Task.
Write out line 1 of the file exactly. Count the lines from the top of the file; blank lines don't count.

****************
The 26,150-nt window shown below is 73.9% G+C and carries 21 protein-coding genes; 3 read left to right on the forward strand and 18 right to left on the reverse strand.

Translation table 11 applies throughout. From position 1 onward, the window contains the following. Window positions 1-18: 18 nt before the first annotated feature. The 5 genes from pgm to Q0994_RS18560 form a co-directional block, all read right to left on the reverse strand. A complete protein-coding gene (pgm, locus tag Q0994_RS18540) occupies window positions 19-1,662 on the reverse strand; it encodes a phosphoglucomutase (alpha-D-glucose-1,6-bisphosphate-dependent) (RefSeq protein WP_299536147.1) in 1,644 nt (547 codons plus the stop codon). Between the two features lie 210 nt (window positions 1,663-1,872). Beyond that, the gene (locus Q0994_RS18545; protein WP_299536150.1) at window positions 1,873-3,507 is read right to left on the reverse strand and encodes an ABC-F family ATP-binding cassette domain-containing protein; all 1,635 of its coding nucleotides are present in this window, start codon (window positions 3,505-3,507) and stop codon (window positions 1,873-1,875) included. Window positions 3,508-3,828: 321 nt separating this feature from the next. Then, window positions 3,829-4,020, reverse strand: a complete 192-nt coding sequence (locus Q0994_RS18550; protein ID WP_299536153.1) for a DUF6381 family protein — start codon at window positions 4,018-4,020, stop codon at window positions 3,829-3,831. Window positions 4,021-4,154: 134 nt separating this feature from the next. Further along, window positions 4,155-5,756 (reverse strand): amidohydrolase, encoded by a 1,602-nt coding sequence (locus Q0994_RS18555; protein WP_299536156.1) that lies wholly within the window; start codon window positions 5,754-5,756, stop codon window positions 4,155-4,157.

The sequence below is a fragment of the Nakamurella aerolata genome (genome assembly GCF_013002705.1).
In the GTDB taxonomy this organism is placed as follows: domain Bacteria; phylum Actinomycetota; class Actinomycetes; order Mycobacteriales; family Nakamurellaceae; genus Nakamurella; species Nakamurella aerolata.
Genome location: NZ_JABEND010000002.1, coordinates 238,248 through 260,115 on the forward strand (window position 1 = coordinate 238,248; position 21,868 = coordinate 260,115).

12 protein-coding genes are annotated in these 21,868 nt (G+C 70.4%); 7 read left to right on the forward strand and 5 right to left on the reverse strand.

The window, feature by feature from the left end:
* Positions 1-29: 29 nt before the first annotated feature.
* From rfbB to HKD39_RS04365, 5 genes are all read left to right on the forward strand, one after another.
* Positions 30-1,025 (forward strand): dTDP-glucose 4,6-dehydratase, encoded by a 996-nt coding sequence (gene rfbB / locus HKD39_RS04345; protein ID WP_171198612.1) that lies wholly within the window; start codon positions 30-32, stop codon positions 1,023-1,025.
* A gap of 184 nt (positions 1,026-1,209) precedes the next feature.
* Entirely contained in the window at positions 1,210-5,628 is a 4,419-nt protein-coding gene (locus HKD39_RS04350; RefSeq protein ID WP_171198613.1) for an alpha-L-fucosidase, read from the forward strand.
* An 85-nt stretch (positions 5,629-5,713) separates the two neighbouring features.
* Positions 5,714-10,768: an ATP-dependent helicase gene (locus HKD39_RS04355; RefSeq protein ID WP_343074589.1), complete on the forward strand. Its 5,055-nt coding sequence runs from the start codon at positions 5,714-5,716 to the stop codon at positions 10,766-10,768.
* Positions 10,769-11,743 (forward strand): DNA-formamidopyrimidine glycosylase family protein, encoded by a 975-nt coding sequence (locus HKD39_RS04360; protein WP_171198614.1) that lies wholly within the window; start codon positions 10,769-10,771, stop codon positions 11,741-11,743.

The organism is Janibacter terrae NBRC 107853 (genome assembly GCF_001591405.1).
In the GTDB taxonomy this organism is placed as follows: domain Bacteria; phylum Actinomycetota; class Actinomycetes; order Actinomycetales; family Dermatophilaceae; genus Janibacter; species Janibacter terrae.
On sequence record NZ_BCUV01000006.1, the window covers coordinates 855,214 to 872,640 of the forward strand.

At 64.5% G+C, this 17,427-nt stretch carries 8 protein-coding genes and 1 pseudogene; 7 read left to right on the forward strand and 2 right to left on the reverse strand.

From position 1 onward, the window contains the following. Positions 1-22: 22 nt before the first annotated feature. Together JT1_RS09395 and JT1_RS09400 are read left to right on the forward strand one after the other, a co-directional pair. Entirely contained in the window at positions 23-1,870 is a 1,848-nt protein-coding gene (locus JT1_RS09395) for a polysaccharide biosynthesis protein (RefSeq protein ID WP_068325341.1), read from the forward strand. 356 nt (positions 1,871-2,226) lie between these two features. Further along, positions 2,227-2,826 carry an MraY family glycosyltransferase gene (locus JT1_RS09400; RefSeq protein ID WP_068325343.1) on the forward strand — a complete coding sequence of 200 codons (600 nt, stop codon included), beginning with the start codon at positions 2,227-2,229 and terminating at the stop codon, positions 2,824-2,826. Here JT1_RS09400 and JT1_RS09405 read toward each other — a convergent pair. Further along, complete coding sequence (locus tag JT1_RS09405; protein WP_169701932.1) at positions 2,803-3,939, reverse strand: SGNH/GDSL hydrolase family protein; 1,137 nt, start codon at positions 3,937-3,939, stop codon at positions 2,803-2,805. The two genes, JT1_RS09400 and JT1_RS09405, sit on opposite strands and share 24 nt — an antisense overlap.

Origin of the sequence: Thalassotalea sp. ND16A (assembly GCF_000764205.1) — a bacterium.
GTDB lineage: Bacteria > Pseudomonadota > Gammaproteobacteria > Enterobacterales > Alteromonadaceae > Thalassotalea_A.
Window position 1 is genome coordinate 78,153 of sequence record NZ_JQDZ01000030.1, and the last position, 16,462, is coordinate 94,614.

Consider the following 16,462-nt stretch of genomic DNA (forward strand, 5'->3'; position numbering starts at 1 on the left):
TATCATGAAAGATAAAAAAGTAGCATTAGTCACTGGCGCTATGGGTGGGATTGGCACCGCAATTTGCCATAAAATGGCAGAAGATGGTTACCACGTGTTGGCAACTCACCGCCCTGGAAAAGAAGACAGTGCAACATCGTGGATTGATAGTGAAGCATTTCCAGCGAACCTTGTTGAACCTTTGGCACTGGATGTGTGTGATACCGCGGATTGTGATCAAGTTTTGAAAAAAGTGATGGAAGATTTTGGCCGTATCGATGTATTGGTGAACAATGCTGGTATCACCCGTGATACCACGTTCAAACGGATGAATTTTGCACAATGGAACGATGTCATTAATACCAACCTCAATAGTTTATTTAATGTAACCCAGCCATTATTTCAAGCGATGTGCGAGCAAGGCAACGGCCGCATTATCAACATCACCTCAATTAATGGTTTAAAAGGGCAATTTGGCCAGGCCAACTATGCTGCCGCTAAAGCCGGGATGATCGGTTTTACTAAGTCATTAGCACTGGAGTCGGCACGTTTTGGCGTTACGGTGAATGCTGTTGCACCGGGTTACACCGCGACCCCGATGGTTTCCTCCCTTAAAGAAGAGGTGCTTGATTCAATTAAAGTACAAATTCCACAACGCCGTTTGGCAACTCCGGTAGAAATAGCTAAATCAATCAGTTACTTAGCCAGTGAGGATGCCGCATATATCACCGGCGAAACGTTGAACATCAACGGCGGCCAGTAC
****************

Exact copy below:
The 26,150-nt window shown below is 73.9% G+C and carries 21 protein-coding genes; 3 read left to right on the forward strand and 18 right to left on the reverse strand.